Let me first start off by saying that in the other communities I have been privileged to live in over the years the towns DPW has always taken upon itself to clear the sidewalks. They put them in for the safety of its residents, and they accepted their role in maintaining them. From repairing curbs, to filling cracks, and clearing snow, the DPW was responsible for their upkeep. Goes with keeping their residents safe. If one puts in sidewalks for the safety of people, then those that put in the sidewalks are liable for maintaining that safety of the sidewalks.
Now, there are certain exceptions to this. If a store front is directly on the sidewalk, and snow from their rooftop can fall onto the sidewalk and impede foot traffic, then of course, the owner of the store should touch up and clear the sidewalk once the town make s the initial sweep of it. The store owner should also make sure it is free of ice as well after the sidewalk is initialy cleared.
In the other towns I have lived in there were many sidewalks, sidewalks all over the town. They were there not only for the convenience of pedestrians, but for children walking to school. Here in Sturbridge we bus our kids to school. There are no sidewalks leading to the Burgess School, or to the high school. We bus all of them. Talk about an ongoing expense, but that is fodder for another time.
Greg Morse is right in saying that historically the DPW has been responsible for clearing the sidewalks in town, as it should be. I have watched them clear them and they do a fine job considering what they are up against.
Now, here comes the town Selectman Scott Garieri questioning that the additional $10-20,000 spent annually may not be well spent in a "tough year". A tough year that was chosen to rehab the Town Hall and the Center School.
So, we will leave the sidewalks to be cleared by resident abuters? Some of those abuters own a long length of land abutting the sidewalks, and although the town bylaw states that if you abut it, you clear it, it must be rewritten. Am I responsible for the 304 feet that abuts my property with Route 148? Am I responsible for clearing this road, too? Oh, only sidewalks. Whew.
Morse says the town has a vehicle to clear the sidewalks, however its "footprint" is bigger than the sidewalks.
Now, think on that for a minute. Why would we buy a vehicle to clear snow from the sidewalks that was too large for the sidewalks it is meant to clear? Sounds like shear stupidity to me, or something more, which I believe it is. The vehicles don't fit because their are utility poles in the middle of the bloody sidewalks!!!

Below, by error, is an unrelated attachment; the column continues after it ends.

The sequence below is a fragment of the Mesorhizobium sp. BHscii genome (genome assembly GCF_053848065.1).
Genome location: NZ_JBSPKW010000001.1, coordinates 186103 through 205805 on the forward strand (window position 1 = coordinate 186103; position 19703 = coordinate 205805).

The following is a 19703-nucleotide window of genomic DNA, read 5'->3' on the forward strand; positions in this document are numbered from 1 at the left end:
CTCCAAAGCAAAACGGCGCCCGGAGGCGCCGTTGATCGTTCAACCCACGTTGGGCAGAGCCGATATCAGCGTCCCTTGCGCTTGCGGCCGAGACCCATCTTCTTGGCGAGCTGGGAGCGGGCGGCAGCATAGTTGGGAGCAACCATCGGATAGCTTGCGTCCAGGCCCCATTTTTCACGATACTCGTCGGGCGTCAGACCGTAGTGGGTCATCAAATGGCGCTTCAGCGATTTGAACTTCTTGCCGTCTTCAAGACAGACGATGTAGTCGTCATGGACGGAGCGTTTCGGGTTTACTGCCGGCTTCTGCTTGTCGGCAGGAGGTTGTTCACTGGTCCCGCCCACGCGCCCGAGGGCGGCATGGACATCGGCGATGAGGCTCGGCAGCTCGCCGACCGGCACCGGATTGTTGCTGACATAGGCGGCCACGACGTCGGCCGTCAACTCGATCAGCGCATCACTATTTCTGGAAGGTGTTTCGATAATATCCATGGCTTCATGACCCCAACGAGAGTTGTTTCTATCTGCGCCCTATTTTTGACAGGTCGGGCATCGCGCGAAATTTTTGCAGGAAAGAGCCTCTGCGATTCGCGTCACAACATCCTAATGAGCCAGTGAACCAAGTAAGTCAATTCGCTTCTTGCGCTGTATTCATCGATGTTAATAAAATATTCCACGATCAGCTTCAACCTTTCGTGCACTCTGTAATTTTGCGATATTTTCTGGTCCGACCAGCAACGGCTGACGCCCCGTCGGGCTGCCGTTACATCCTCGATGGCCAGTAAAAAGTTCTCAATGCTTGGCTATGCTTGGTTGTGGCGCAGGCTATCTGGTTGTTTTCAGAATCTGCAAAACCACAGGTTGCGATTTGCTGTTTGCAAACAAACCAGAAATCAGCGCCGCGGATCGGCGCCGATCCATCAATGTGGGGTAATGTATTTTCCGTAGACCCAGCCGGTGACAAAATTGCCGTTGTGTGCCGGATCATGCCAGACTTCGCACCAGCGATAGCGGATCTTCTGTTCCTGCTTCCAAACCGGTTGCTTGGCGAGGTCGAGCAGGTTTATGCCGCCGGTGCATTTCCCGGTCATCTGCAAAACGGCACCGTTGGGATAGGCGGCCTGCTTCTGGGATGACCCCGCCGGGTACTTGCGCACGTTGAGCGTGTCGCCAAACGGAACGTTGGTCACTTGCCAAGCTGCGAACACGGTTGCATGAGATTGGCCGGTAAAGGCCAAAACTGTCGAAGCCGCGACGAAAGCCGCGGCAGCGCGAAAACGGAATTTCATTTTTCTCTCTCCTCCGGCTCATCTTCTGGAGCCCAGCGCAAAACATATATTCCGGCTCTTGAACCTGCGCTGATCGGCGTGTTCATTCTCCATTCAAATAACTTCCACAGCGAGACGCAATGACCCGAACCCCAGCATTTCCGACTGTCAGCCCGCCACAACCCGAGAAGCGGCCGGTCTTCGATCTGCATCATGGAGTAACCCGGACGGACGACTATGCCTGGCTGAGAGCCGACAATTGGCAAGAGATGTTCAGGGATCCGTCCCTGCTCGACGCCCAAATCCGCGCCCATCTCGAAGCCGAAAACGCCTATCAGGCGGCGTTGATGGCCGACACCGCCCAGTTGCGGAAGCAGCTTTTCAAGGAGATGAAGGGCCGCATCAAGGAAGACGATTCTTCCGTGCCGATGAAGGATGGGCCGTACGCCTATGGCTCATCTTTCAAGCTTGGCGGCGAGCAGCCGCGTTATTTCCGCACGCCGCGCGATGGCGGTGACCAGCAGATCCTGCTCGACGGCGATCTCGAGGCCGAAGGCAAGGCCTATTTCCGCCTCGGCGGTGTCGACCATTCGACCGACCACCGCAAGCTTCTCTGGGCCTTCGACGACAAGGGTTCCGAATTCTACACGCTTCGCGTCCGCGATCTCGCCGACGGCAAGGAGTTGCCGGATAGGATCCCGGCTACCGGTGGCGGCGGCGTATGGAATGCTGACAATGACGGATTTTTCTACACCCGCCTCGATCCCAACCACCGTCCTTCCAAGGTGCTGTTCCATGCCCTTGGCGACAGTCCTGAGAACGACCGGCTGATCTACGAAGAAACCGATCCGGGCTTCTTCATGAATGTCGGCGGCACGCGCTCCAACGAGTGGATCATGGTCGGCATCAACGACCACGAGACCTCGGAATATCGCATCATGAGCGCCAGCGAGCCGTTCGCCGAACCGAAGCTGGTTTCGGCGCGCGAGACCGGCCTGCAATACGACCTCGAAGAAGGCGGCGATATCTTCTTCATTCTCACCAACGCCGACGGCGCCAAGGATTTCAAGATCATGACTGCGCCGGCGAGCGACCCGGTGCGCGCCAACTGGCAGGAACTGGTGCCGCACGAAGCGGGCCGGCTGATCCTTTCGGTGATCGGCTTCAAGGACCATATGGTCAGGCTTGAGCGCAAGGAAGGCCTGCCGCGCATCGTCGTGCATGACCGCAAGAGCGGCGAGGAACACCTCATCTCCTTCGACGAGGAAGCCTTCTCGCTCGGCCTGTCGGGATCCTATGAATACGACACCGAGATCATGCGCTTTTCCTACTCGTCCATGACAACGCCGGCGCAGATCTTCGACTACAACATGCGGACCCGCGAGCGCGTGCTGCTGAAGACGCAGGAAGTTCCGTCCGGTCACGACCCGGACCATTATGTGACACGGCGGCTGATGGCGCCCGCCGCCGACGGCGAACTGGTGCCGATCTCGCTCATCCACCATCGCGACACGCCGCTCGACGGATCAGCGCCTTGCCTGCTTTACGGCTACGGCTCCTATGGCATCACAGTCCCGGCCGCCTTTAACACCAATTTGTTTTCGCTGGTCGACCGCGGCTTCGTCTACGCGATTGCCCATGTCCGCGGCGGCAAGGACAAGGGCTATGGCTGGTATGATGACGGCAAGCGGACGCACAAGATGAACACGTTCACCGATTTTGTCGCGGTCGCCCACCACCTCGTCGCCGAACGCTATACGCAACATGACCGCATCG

Contrary to the Americans with Disability Act, the poles are in the middle of the sidewalks making using wheelchairs, or motorized scooters nearly impossible to use unless one goes out onto the roadway to circumvent the poles. I have watched mothers with double sided strollers do just that, and last summer I watches as a lady on her Lark scooter scoot around a pole by going off onto the road because she could not fit by one pole in Fiskdale.
The Feds have been patient with Sturbridges continuing to to ignore the law, but those days may be coming to an end. Federal fines, and lawsuits by private persons could add up to well over the million dollars estimated to fix the problem. All it would take is a formal complaint made to the Feds, and watch what happens.
As a result of the poles in the middle of the sidewalks, it makes snow removal a long, and tedious task. Trucks are used with their blades to push the snow off the sidewalks and onto the road, and it is then plowed further and eventually scooped up and removed.
Time consuming, but the only way it can be done.
Now, let's think on those needed sidewalks for the reconstruction of Route 131. Will the town be plowing those sidewalks clear, or will they appoint the property owners along the way to maintain them. Might as well demand the property owners to build them, too.
When the town is spending additional hundreds of thousands of dollars in placing a slate roof on the refurbished town hall, instead of the asphalt shingle one in the original plan, then $10-20K is nothing.
The headline in the paper tries to make the economy the culprit in this debate.
It is poor planning. We should already have those poles removed from the sidewalks in town instead of turfing the responsibility to abuters. Don't put the responsibility on others for the poor planing the town makes.
And, don't listen to those that say the cost is too much. Enforcement of the bylaw will cost plenty as well, and while the town chases those not complying there will be a person that can't hobble over the snow on the sidewalk and walks onto the road, and into traffic.
Cha-ching. Lawsuit time. Precedence will speak for itself in this case.
Just fix the real problem of the utility poles, and put that snow removal vehicle on the sidewalk and watch it clear a path right down route 20 in no time.
All this ballyhoo about cost, machines too big to plow, and abuters responsibility is just a snow job.